“A Time to Speak Up and Speak Out” was the theme for a forum on African American Leadership in the 21st Century at the Church of the Overcomer in Trainer, Pa. The Community and Leadership Institute sponsored the event. The moderator was Rev. Keith Collins, pastor of the Church of the Overcomer.
“It’s not about individual accomplishments; it’s about coming together to bring about change in the community,” Collins said. “We need to restore our families, because in order for us to get different results in the streets, we have to address issues within the family. … Other people can help with this cause, but it’s really up to us to lay the groundwork and follow through with it.”
The forum included a panel of pastors, community activists and authors. Some of the speakers included assistant district attorney in Delaware County, Erica Parham; author, Damon Youmans; minister, Keith Muhammad; founder of Brothers of Concern, Kenneth Covert; co-pastor of True Vine Missionary Full Gospel Church Rev. Jay T. Harrison and founder of Chester Mission and mentor of the Chester Boys and Girls Club, Darren Laws.
Topics for the event included education, revitalization and going green in Delaware County, future collaborations between local organizations and jobs.
“When it comes to looking for a job, many people aren’t prepared when they have an interview,” Parham said. “It’s really the small things that makes a difference in an interview — like being on time, following directions, dressing properly and selling yourself to the employer. A lot of young people don’t know about this, because they aren’t being taught. There are jobs out there, but we have to step up and make sure that our youth are ready.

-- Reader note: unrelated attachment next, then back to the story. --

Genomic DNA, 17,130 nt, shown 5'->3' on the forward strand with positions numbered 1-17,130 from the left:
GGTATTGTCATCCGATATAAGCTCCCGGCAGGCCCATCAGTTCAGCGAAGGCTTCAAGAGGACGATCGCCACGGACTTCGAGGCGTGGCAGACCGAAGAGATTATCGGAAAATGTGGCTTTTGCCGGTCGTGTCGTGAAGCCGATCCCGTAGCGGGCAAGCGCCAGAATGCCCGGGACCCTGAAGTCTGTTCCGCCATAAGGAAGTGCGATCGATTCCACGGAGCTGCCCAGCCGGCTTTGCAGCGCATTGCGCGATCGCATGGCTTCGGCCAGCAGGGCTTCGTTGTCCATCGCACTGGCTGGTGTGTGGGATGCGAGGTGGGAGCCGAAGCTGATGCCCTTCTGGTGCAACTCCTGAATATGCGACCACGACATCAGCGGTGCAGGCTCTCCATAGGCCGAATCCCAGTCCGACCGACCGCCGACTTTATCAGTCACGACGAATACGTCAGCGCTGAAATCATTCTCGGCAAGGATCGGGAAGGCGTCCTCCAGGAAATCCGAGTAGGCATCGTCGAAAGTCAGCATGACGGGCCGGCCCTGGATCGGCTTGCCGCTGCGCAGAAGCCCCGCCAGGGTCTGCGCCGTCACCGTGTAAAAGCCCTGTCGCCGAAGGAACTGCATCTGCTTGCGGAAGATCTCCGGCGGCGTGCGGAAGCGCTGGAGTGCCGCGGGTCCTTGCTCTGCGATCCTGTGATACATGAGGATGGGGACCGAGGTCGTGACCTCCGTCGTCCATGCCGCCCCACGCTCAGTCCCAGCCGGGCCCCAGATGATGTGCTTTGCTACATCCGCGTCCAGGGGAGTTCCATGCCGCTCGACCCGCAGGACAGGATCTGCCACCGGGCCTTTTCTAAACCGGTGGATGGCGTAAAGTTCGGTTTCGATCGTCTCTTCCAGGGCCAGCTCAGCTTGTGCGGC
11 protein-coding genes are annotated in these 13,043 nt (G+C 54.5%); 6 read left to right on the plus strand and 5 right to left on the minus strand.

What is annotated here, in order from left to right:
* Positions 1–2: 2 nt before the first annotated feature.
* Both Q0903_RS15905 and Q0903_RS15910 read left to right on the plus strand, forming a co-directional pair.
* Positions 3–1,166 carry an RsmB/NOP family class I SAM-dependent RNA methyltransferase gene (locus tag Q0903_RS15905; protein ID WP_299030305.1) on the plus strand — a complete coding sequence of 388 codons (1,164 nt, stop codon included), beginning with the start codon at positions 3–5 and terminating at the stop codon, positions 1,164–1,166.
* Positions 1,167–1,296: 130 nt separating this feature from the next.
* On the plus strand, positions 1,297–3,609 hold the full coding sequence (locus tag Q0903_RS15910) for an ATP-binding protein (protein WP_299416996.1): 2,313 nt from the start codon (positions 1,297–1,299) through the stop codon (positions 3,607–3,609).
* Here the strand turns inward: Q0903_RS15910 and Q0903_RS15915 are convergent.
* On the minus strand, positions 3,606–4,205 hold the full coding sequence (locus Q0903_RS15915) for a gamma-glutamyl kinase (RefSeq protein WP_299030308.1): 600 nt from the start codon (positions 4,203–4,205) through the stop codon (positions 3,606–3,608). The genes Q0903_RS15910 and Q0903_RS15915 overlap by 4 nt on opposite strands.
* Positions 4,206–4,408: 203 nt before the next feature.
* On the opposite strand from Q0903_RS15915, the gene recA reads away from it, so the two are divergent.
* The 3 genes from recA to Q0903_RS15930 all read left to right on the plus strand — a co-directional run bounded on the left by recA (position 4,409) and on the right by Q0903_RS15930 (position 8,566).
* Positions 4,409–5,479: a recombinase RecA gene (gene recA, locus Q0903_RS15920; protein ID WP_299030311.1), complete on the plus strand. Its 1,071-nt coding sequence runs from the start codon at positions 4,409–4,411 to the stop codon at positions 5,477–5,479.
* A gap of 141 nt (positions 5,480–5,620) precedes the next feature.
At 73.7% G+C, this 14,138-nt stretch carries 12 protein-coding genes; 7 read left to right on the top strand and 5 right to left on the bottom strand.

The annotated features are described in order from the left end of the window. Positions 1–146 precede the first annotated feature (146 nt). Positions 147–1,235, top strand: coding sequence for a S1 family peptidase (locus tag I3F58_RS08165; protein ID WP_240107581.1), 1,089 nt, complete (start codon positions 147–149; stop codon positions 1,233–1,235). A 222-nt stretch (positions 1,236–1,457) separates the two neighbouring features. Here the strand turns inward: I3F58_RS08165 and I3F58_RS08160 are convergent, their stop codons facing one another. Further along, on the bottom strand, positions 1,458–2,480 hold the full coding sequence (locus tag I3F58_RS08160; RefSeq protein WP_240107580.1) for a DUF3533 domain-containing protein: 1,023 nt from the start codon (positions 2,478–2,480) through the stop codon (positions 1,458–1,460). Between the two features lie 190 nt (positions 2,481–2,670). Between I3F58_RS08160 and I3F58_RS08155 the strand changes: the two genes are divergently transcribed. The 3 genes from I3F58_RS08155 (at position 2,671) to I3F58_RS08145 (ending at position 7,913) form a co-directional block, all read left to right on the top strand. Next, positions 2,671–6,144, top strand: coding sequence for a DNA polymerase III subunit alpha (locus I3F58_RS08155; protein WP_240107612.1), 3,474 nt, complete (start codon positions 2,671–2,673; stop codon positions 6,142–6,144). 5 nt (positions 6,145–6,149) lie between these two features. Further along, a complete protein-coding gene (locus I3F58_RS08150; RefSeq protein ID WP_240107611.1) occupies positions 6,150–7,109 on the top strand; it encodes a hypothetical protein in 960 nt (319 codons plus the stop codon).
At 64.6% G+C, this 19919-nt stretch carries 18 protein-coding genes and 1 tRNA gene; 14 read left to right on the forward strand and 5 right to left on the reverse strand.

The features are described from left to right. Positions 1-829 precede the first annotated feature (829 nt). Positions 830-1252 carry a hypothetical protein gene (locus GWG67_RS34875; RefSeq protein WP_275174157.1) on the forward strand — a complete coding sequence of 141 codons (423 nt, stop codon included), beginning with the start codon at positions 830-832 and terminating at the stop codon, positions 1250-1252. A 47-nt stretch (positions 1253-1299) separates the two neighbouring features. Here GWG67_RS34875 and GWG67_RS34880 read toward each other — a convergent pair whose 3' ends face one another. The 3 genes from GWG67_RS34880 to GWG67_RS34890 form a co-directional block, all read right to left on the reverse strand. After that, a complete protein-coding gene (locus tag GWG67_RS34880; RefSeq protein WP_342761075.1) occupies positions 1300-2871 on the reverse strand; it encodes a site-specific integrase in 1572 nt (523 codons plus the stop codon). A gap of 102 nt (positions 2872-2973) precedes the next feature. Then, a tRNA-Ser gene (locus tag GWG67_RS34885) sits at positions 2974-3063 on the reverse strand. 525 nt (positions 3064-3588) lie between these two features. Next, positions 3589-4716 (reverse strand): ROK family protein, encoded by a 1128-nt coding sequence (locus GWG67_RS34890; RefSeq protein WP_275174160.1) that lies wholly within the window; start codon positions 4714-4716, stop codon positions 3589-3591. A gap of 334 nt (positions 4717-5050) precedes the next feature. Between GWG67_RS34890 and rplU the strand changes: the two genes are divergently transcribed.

“We need to teach them that good jobs come with hard work. A lot of our youth want a job at the top, but in reality you have to start from the bottom and work your way up. The best stories are [of] those who overcome hardships and struggles in order to obtain success.”
Isam Keith Smith, executive vice president of the mission and motivational speaker, talked to the audience about his personal struggle to find success after being incarcerated for 37 years. Smith was serving a life sentence when Governor Ed Rendell issued him a pardon. “There are numerous programs out there that will help ex-offenders get a job, you just have to take advantage of the opportunities that are given to you,” he said. “It may not be the job that you want, but through volunteering, patience and hard work you will eventually get rewarded. I spent the majority of my life in prison, but I made the best out of my situation. I got my GED and learned nine different trades.
“Being incarcerated was a major turning point in my life. I now have an opportunity to help my younger brothers and sisters make the kind of choices that will lead them to greater educational opportunities and become productive members of society. I’m doing everything that I can to reach out to the youth, because I refuse to let them follow in my footsteps.”